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Jointer Power Tool For Woodworking | Overview | Buying Guide
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Jointer Power Tool
This simple yet versatile tool allows you to create flat, smooth surfaces on your wood projects, which is essential for achieving a professional finish.
Generations ago, our predecessors spent a lot of time with hand planes trying to crook, bow, cup, and take the twist out of their lumber.
You can’t really fault them. Using hand planes was the only real option they had, and of course, these hand planes were well suited to make smooth, square, straight and flat boards then.
Fast-forward to the present age, the jointer power tool has been developed to not only perform these tasks efficiently but to perform them in a fraction of the time, with minimal effort and skill. In short, for some woodworkers, it is their go-to tool for processing rough lumber.
In this article, I have covered everything you need to know about the jointer power tool. If you stay with me till the end, all the questions you might have as regards this tool will be answered.
How Does The Jointer Power Tool Work?
To say the least, the primary function of a jointer is to smooth, flatten and square rough surfaces and edges of stock. This can be seen when preparing rough stock. Usually, a reference face is jointed first, then an adjacent edge is flattened.
Power jointers works as though you have flipped a hand plane upside down with its knob to the right. It consists of a flat long surface bisected by a cutting head with a cast-iron guide fence.
The cutting head’s blades remove a layer of the wood’s surface as the wood passes through the jointer tool, producing a smooth and flat side that is precisely square with its other sides, making the lumber ideal for finishing woodworking projects.
It is worth mentioning that even though jointers perform the tasks of flattening and squaring much faster, hand planes may still come in handy if you happen to have boards that are wider than your jointer.
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Jointers vs Planers
The jointer and the planer are two power tools that perform similar function. They sometimes can be used interchangeably, but each has a function that it performs very well.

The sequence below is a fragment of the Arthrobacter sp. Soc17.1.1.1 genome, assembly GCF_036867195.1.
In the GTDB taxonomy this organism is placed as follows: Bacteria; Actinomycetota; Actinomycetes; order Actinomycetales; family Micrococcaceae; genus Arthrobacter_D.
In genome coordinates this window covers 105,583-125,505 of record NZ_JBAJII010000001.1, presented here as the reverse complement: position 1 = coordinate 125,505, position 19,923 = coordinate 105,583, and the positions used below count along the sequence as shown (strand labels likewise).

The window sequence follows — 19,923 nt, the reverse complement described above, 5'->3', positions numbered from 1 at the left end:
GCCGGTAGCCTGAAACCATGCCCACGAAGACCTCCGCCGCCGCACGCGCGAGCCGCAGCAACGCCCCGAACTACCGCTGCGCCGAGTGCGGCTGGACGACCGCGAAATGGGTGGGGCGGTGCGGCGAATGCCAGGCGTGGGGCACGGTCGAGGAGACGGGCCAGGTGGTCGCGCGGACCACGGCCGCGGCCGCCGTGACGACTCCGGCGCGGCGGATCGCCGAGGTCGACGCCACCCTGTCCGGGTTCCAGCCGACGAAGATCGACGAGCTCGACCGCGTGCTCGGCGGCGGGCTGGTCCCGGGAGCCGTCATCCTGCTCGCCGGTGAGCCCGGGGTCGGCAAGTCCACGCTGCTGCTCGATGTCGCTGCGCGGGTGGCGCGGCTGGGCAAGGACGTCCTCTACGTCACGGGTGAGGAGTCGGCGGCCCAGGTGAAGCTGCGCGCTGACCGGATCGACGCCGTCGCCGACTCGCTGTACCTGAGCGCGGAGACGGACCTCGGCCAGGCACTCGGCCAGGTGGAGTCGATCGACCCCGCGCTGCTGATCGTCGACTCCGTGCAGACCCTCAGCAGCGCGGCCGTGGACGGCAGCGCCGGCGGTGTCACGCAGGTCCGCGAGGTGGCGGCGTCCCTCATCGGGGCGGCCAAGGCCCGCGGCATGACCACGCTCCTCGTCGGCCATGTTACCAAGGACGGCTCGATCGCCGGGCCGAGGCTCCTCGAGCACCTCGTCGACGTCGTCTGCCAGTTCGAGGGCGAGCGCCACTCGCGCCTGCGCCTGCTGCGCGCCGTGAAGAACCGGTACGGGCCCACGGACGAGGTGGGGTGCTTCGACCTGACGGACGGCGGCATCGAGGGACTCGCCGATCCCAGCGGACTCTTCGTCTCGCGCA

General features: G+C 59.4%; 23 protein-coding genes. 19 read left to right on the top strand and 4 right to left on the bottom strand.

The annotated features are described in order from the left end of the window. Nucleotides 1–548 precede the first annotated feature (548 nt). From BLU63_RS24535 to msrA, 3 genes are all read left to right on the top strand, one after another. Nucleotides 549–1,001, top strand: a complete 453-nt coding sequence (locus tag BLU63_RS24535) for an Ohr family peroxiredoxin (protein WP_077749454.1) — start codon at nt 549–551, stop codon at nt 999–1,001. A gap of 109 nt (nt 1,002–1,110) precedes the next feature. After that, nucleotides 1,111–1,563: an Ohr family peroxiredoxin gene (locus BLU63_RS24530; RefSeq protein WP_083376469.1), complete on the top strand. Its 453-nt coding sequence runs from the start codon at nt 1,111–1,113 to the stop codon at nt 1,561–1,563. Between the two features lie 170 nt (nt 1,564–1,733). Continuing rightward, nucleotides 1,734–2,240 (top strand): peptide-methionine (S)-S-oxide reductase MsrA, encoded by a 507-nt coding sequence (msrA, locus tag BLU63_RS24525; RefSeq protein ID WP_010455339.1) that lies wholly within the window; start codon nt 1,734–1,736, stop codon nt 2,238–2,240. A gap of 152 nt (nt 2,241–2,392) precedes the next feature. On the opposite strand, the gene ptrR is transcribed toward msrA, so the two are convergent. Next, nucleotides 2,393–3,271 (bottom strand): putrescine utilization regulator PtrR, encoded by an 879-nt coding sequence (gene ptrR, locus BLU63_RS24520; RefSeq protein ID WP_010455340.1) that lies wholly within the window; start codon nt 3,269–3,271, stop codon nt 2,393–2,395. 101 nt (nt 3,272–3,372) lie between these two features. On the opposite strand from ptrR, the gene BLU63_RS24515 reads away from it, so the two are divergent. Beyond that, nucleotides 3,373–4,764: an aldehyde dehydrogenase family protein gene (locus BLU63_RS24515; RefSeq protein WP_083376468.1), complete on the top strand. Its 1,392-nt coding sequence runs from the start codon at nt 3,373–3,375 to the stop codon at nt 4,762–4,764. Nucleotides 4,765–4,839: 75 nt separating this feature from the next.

For example, the jointer can to some degree carry out thicknessing, but this is not what it was designed for. Thicknessing is the planer’s job.
Also, if you want to keep two edges or faces parallel to one another, a planer is what you should use not a jointer.
To summarize the difference between a jointer and planer.
They both can remove wood from the sides of wood stock, but a jointer is designed to take uneven or bowed lumber and make it straight and square. On the other hand, the planer removes larger quantities of wood, taking a compact board and planing it down to the required thickness. One side of the board must already be flat to use a planer.
Generally speaking, you can accomplish more with a planer than you would with a jointer. But what a jointer does well is very vital to woodworking.
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How To Properly Setup The Jointer
In addition to cranking down the feed table to establish your preferred cutting dept, there are few modifications you need to make to prepare this machine for use.
Setting The Outfeed Table:
It’s important to make sure that the jointer’s outfeed table is flush with the cutterhead’s top dead center (TDC). To confirm this, hold a straightedge against the outfeed table so that it extends over the cutterhead. While the device is still unplugged, rotate the cutterhead, make sure that the knives should just kiss the straightedge without lifting it. The outfeed table should then be adjusted up or down until it meets your preference. Once you have set the TDC, there is no need to check it again, except you drop something on it or bump the outfeed table.